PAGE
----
Election polls are 95% confident but only 60% accurate, Berkeley Haas study finds
University of California, Berkeley Haas School of Business

How confident should you be in election polls? Not nearly as confident as the pollsters claim, according to a new Berkeley Haas study.

23-Oct-2020 2:45 PM EDT
Who Does the Electoral College Favor?
Columbia University School of Engineering and Applied Science

Trump’s 2016 victory in the Electoral College without leading in the popular vote has led to wide speculation of a repeat in 2020. Columbia University researchers have been wondering the same thing. They examined how Electoral College outcomes are conditioned by how states voted in previous elections. Their simulations suggest that in 2020 the Electoral College bias is likely to again favor the Republicans, but to a lesser degree than in 2016.

Newswise: Experts say most damaging scenario to US democracy is Trump rejecting election results, potential Supreme Court ruling against him
Released: 26-Oct-2020 8:55 AM EDT
Experts say most damaging scenario to US democracy is Trump rejecting election results, potential Supreme Court ruling against him
University of Notre Dame

To get expert opinions on the fate of the nearly 245-year-old democracy, a group of students from Notre Dame conducted a survey and a path selection game with 150 members of political science professional associations who specialize in elections.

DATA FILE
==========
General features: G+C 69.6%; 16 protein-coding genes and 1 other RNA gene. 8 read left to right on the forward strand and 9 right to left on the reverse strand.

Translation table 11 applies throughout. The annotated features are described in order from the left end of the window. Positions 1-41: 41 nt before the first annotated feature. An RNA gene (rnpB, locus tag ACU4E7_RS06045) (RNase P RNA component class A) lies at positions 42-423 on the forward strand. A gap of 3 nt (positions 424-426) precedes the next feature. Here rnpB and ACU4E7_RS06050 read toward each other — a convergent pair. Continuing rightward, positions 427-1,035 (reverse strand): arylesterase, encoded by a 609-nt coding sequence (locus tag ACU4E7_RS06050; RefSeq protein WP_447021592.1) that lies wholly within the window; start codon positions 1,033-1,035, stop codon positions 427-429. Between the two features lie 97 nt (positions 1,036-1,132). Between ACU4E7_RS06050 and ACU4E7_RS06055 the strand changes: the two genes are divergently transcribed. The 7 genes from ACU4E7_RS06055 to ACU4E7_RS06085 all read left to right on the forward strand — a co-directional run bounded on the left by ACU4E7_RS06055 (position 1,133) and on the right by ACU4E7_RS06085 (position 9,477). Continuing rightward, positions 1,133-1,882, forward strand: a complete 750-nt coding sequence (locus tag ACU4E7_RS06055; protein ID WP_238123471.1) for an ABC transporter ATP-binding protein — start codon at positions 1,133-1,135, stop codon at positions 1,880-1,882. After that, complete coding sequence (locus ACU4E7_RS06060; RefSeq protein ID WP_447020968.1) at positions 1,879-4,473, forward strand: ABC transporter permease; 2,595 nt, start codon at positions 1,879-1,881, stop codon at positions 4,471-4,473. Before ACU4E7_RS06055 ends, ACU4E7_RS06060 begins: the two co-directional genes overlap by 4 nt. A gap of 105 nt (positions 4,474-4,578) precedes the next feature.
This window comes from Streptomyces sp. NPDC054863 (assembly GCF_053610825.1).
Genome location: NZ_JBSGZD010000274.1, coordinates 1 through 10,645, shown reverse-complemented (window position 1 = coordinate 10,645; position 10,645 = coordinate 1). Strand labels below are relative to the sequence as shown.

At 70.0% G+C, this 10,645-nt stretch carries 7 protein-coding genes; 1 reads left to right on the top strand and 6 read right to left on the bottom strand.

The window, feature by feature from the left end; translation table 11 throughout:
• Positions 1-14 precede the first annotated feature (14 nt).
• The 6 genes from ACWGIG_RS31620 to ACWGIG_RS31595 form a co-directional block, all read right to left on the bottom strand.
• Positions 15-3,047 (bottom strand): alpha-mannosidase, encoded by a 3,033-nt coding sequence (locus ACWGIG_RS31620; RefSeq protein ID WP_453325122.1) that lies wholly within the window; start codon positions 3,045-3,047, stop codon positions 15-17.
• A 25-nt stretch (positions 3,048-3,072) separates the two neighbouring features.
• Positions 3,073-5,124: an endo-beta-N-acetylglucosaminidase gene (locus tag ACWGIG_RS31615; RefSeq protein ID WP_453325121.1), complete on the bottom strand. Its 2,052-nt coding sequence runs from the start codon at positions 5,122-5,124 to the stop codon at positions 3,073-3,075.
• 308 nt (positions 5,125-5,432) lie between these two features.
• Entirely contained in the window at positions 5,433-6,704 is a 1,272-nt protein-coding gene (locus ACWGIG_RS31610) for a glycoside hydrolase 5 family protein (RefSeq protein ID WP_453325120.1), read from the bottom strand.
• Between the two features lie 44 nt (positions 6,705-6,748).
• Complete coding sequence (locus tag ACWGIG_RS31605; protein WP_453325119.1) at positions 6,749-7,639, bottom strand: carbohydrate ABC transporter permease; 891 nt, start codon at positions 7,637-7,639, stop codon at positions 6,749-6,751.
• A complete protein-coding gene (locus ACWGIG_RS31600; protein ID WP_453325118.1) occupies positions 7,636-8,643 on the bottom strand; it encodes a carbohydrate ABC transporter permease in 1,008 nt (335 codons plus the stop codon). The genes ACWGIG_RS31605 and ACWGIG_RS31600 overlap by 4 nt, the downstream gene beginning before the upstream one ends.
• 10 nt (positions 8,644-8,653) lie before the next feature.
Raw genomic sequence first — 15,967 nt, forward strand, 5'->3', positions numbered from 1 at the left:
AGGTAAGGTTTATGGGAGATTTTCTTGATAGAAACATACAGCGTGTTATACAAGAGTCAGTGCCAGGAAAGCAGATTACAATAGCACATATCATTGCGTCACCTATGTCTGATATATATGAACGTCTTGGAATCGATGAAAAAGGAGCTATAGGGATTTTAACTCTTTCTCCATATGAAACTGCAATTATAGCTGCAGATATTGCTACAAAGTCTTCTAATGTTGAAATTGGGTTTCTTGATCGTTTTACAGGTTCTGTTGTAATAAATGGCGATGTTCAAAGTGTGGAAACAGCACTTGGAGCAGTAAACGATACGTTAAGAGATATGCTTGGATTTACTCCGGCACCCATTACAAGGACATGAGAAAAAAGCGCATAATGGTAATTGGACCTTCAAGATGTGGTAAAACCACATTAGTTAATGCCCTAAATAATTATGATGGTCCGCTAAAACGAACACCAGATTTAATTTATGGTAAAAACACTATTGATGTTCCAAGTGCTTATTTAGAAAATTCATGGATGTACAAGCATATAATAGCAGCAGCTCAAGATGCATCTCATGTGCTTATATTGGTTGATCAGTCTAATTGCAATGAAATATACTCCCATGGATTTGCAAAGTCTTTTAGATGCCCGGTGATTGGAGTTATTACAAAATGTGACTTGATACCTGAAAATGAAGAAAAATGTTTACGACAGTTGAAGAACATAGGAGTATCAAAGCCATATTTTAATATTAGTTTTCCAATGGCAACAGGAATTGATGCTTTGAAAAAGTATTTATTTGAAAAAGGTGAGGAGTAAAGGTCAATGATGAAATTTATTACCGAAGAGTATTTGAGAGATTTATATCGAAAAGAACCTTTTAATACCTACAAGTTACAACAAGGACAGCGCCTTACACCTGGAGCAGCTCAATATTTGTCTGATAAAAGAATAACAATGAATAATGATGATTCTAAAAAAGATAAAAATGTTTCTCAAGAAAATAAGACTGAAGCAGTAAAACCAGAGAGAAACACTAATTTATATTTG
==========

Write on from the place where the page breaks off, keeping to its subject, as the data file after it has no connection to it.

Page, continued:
Released: 23-Oct-2020 3:50 PM EDT
Trump Led Biden in Twitter Volume and in Positive Mentions, Analysis Shows
New York University

President Donald Trump received more Twitter mentions, and a greater increase of positive mentions, relative to former Vice President Joe Biden Thursday night, shows a new analysis of online activity leading up to, during, and immediately after the second presidential debate.

Released: 23-Oct-2020 2:30 PM EDT
Trump continued to falsely claim Biden supported getting rid of private insurance

In the final presidential debate between President Donald Trump and former Vice President Joe Biden, moderator Kristen Welker asks the candidates to speak about their plans for healthcare in the United States. President Trump once again accused his oponent of wanting to eliminate private health insurance. Trump has made this claim repeatedly. This claim is false. It conflates Biden's plan with those of other Democrats pushing "Medicare for All."

Released: 23-Oct-2020 1:50 PM EDT
Are we really “rounding the corner" when it comes the coronavirus pandemic?

“We’re rounding the turn,” Trump said during the debate. This implies a meaningful improvement. We rate this claim as false. On that very same day the U.S. recorded 77,000 new cases, according to NBC News. This tops the previous high that had been set in July. We may be learning to "live with it," as Trump mentioned, but this is not an improvement.

Released: 22-Oct-2020 11:55 AM EDT
A video posted by a European-based group called World Doctors Alliance falsely claims the novel coronavirus is “a normal flu virus”

A video posted by a European-based group called World Doctors Alliance claims the novel coronavirus is “a normal flu virus” and there is no COVID-19 pandemic. Although the video was removed from Youtube, portions of the video are circulating on Facebook. We rate this claim as false. Scientists universally agree that the cuase of this pandemic is a novel coronavirus, SARS-CoV-2, and not a strain of influenza. COVID-19 is deadlier than the seasonal flu. COVID-19 so far has killed more people in the U.S. than the past five flu seasons combined.